Jennifer Pickrell

YA Writer

He ain't heavy, he's my brother…no really, he's my brother

1 Comment

Brain Awareness Week (http://www.dana.org/brainweek/) “is the global campaign to increase public awareness about the progress and benefits of brain research.”

In honor of BAW 2010 (March 15-21), I decided to interview the smartest guy I know – my older brother, Shawn Pickrell!

First, the serious questions:

First of all, have you ever heard of Global Brain Awareness Week? 

Nope, I haven’t. (does a quick Wiki lookup, then a Google.) Ooh, specialized research. It’s too advanced for me! I am proud that I taught my daughter where her brain was right around her second birthday.

You’ve been involved with quiz bowl in one form or another for a number of years now.  Can you give a brief rundown of how you got started and how your role has evolved over the years?

Well, I started at good old Warren County High School in 9th grade. Apparently my reputation had preceded me, and the other team members decided I was going to be on the team. They got one of my classmates to remind me of the practice, which I was going to anyway. So I went to play the next week. Luckily, the Handley coach had written all the questions for that match and he was a history teacher, so I helped Warren County win both of the matches.

I kept playing for Warren County in a league called Brainstorming. Freshman year we finished 3rd, sophomore year we finished 2nd, and we won my junior and senior years, although we never did defeat Handley’s top team. My senior year, we had fourteen players, and no one played more than four games, even myself. But we still went 7-1, and our sophomores and juniors could’ve finished second by themselves even. The one loss was of course to Handley.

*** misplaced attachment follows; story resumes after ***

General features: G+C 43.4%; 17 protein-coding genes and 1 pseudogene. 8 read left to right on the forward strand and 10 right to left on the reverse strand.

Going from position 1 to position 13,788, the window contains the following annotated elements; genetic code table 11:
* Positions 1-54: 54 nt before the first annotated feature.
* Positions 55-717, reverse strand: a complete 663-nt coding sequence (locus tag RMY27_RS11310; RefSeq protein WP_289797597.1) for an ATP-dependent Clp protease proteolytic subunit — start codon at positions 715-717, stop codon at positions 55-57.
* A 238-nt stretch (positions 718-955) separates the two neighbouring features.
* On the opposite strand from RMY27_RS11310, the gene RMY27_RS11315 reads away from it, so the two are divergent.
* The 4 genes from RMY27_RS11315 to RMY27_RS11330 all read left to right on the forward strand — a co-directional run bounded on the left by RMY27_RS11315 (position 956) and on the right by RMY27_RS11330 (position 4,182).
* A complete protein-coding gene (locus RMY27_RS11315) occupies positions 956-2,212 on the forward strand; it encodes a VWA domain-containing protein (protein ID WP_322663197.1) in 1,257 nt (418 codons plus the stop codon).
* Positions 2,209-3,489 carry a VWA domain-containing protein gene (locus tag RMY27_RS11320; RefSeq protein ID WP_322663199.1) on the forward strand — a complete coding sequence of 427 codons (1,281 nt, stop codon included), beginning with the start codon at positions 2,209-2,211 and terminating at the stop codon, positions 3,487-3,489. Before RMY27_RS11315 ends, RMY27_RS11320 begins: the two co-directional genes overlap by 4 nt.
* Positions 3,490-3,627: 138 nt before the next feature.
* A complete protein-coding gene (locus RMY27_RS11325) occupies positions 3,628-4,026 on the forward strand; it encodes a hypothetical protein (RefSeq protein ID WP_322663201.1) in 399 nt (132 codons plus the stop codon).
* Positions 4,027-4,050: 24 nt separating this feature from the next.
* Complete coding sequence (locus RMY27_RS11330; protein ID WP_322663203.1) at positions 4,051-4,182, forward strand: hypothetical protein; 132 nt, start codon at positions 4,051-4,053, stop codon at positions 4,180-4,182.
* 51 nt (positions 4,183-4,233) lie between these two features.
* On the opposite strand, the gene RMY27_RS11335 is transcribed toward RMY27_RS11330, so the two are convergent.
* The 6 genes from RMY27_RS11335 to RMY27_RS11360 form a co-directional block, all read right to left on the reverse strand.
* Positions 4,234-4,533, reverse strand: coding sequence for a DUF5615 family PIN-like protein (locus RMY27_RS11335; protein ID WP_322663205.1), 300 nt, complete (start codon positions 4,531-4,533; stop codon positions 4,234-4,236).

My junior year, we started going to Saturday tournaments. Warren County went to five of them and won one of them (the Spotswood tournament my senior year); our coach even got us to be on the Virginia Savings Bank message board on Royal and Main. We beat Charlottesville, Spotswood, and R.E. Lee pretty regularly, so I think we’d have made the state tournament if it had been a VHSL activity.

I took a break for a couple years, but then I got a team together for Randolph-Macon College. I didn’t do as well there – finishing above .500 was a success for the R-MC team. After I graduated, I started officiating at tournaments in the DC area. Unfortunately, the team didn’t last after I graduated. I went to George Mason for the 1999-2000 school year, thinking I was going to get a degree in computer science – so naturally, I formed a team there. This team at least lasted a year after I left.

When I got married, I stopped going to George Mason and stopped playing, but I was picked to be the Commissioner of the Virginia High School League’s Scholastic Bowl competition. Basically, I had to write all the questions for district, region, and state play. I started getting some of my friends to help out when the number of questions needed started becoming too big, and I’d have Adam Fine help out several times a year with reading over the questions, double-checking the math, etc. The top teams in Virginia are actually the best in the country – so writing questions for them is like being the main chef at a five-star restaurant.